Lecluse letter to BHICopyright © David Boettcher 2005 - 2023 all rights reserved.
A letter from Mr J. Lecluse describing the Stauffer factory in La Chaux-de-Fonds appeared in the journal of the British Horological Institute in September 1885. I think it is very interesting so I have transcribed it and it is reproduced in full below.
THE HOROLOGICAL JOURNAL.
Machine Watchmaking in Switzerland.
WATCHMAKING by machinery on the gauge and interchangeable system is not, as some people have been led to believe, an American invention. George Leschot built up in Geneva, in 1840, the complete machinery for making watches on that system, and it was only in 1850 that the first attempt was made in America. The machinery made by Leschot having proved successful, was the starting-point of all the various watch manufactories now in existence, some of which are turning out watches of the highest standard. Amongst these is Messrs. Stauffer, Son, and Co.'s "Atlas" watch factory in the Jura, which has nothing to envy in the way of tools or machinery the Waltham or the Elgin, or any other watch factory; and a visit to that establishment on a working day would convince the most sceptical of that fact.
Having had the good fortune of visiting it, and noticing at the same time the contents of the last issues of your valuable paper, I cannot resist the pleasure of describing to your readers in a summary way (treating it in detail would be too long a subject) what I have seen.
The building, to begin with, is an oblong structure of several stories high, situated on high ground, thus obtaining splendid light through the spacious windows. Starting from the left-hand side, we find the gasworks supplying all the necessary gas for the purposes of melting, soldering, gilding, and lighting, and for all other various manipulations. Next comes the steam engine of 30 horse-power, with its two boilers, one of which is specially reserved for heating purposes in winter; then the principal building containing the 300 machines which produce rapidly all the various pieces of the 60,000 watches, minimum number, manufactured yearly by this firm.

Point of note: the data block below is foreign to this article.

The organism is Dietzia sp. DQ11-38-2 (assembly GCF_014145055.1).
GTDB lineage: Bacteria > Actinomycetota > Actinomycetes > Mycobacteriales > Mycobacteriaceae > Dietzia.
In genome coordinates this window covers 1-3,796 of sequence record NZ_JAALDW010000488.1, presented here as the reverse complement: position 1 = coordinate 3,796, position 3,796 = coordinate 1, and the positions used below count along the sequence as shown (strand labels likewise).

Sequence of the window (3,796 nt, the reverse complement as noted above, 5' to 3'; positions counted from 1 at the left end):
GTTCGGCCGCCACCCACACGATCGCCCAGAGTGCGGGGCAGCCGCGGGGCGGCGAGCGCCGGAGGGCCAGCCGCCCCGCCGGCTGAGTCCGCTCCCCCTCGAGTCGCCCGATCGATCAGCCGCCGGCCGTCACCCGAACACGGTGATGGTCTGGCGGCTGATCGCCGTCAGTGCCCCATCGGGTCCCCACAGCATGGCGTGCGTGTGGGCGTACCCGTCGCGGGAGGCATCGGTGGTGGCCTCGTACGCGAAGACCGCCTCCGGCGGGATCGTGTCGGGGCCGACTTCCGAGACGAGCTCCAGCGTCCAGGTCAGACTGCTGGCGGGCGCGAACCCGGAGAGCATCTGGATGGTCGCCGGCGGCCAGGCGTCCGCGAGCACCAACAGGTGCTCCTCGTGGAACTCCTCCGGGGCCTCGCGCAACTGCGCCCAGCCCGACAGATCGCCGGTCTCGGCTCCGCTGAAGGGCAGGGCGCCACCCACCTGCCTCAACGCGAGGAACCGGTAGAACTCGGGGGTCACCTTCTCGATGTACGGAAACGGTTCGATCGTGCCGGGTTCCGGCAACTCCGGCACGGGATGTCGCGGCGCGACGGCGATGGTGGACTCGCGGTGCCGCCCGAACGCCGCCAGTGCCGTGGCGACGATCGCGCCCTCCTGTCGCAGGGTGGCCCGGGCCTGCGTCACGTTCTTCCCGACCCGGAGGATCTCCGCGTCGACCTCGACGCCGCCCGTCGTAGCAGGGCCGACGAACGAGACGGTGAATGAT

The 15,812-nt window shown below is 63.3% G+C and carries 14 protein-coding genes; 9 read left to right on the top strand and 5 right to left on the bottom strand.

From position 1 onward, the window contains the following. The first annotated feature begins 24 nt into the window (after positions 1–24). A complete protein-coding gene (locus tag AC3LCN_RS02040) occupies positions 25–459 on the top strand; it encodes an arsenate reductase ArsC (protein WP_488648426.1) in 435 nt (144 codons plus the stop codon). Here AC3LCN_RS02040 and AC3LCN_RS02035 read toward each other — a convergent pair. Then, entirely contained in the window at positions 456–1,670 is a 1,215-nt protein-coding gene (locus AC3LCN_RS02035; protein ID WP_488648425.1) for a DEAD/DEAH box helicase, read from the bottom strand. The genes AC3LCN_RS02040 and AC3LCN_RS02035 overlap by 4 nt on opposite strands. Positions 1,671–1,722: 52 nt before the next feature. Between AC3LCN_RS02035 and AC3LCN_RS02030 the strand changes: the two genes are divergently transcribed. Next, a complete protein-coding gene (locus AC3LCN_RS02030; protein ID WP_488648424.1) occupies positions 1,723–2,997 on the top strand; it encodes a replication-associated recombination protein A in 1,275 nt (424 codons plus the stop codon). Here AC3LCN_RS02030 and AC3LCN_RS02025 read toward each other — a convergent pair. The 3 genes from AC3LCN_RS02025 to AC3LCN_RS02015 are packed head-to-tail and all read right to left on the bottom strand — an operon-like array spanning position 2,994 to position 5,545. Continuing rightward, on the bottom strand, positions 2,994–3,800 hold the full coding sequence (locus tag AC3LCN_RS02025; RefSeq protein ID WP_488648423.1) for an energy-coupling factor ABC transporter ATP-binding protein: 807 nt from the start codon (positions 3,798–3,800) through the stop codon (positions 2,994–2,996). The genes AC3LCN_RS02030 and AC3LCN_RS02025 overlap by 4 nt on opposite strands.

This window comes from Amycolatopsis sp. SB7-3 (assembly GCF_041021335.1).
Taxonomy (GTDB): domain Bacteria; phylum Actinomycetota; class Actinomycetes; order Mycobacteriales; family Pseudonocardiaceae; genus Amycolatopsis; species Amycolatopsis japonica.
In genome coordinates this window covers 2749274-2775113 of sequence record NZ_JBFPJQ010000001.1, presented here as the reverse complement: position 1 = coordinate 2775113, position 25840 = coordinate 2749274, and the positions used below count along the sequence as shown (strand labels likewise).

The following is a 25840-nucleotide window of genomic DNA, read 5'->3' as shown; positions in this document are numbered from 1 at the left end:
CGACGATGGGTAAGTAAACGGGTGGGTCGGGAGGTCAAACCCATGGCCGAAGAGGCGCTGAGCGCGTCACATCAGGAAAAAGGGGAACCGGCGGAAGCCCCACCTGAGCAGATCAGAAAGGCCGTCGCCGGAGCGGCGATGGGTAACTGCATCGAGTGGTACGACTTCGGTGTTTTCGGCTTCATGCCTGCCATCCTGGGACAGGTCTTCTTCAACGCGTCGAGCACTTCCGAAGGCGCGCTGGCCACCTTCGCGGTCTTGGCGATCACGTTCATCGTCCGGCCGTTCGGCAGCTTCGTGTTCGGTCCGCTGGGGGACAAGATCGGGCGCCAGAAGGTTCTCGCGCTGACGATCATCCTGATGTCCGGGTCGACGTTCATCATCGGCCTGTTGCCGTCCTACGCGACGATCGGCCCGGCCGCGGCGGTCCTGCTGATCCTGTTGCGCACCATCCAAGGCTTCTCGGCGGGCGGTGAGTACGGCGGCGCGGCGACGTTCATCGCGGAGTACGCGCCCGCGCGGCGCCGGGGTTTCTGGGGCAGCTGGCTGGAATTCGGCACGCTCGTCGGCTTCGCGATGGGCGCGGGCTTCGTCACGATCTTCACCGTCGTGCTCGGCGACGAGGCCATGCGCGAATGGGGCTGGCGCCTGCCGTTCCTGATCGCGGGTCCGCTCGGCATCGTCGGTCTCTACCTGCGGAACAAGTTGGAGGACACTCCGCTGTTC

Then, to complete the whole, a large rectangular building of more recent construction, where are the offices and the workshops for finishing, which, owing to the rapid extension of business, had to be moved from the other building. If we add to it a clock tower with an electric clock manufactured on the premises, with four dials lit up in the evening, and a powerful electric light of 1200 candles, with voltaic bow, to light the surroundings, we shall have a fair idea of the aspect of this establishment.
The inside is divided into fourteen different workshops. The first is the forge, so called because it contains the forge for the engineers, and the big hammer to prepare the various metals. Next to it is a large flatting machine, where the metal bands are dressed,, and the punching machine, with which, by means of punches carefully made, the works of the watch are cut with the greatest precision, so much so that the workmen are not allowed to do anything to them, for fear of spoiling them.
This machine, working at the rate of thirty rounds a minute, makes one piece each revolution, which makes, for a day's work of ten hours - allowance being made for the workmen to attend to the machine - the number of 18,000 pieces per day for this machine alone.